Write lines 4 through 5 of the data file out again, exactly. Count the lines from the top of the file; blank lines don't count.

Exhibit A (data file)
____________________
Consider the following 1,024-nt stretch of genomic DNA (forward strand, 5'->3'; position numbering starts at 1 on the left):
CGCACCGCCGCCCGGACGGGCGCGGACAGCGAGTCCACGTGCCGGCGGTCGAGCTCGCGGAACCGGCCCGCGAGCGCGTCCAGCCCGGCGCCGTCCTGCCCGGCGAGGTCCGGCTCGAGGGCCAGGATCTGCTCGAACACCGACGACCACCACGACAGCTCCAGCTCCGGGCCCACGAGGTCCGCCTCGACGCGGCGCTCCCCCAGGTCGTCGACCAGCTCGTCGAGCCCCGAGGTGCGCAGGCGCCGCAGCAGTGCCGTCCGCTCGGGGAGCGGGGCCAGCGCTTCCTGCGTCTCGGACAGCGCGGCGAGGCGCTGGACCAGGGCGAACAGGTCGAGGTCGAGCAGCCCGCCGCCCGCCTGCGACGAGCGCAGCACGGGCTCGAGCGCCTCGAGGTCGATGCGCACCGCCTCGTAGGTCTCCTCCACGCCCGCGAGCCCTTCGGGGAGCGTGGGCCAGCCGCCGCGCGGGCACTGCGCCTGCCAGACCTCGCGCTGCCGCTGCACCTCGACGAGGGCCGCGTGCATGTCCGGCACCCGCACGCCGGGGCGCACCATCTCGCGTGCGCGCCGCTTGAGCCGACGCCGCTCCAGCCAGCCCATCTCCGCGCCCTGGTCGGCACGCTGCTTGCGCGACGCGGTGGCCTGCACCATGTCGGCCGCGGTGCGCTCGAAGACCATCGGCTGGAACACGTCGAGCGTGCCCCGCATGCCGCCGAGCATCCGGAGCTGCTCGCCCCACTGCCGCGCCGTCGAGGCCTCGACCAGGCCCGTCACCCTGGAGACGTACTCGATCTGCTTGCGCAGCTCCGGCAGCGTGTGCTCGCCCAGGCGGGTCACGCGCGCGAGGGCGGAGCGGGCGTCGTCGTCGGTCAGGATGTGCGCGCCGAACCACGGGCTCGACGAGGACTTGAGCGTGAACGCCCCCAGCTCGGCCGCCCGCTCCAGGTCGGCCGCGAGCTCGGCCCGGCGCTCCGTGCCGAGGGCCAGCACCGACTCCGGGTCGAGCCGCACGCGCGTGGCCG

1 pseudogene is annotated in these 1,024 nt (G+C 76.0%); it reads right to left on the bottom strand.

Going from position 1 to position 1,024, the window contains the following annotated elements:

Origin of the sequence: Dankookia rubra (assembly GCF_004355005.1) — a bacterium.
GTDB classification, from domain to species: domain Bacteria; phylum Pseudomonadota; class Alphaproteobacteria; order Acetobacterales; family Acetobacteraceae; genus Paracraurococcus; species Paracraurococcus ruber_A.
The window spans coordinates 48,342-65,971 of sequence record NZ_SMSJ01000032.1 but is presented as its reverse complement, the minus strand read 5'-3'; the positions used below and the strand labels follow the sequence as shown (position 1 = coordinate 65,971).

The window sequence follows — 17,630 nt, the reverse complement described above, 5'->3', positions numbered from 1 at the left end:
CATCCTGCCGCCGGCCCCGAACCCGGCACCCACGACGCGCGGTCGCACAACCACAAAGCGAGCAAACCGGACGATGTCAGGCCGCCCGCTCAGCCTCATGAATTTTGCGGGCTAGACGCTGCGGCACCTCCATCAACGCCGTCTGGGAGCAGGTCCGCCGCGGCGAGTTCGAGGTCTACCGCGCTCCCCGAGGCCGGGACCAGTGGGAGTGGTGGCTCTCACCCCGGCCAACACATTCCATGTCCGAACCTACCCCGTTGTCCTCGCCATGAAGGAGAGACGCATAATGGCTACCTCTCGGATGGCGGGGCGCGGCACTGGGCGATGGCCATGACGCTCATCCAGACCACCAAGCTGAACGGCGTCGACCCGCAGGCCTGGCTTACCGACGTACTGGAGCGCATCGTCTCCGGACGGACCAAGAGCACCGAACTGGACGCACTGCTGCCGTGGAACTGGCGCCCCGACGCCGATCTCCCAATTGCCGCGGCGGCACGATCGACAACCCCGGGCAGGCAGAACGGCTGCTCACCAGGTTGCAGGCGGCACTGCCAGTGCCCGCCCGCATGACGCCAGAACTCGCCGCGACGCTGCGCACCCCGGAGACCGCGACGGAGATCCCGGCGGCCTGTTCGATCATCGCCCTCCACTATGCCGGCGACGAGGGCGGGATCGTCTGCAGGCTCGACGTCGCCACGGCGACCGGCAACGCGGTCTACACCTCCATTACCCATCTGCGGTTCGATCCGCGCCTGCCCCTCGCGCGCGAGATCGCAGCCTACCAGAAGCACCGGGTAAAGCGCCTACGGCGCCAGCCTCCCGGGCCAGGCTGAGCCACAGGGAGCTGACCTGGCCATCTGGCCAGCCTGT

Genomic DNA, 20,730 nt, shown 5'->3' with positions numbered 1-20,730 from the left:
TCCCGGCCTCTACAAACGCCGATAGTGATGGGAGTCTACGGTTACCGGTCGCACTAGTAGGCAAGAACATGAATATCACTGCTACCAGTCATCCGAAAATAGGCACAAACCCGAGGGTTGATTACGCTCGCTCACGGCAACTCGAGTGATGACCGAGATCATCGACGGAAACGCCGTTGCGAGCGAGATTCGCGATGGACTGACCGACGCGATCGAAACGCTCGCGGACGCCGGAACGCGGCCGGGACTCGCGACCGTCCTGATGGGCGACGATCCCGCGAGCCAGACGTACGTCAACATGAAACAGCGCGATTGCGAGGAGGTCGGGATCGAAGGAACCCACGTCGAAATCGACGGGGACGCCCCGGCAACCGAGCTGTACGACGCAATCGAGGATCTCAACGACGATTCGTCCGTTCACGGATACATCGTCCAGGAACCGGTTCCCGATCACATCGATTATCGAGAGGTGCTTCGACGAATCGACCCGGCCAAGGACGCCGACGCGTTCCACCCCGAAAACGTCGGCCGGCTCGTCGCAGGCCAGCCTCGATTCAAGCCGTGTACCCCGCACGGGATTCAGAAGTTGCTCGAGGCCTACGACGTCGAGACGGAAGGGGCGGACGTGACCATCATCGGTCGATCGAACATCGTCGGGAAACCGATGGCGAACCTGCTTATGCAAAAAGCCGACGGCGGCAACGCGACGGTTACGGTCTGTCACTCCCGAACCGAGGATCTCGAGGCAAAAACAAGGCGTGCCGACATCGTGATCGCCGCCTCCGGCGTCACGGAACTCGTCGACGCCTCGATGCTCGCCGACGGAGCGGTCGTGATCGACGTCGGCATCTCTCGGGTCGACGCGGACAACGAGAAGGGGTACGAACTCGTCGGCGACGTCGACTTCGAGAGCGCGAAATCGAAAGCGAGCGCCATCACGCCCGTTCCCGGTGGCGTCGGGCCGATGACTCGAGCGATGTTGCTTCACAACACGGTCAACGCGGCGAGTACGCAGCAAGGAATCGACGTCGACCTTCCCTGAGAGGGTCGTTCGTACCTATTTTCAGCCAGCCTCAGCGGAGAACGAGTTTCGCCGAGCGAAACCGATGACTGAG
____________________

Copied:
Going from position 1 to position 1,024, the window contains the following annotated elements:

Origin of the sequence: Dankookia rubra (assembly GCF_004355005.1) — a bacterium.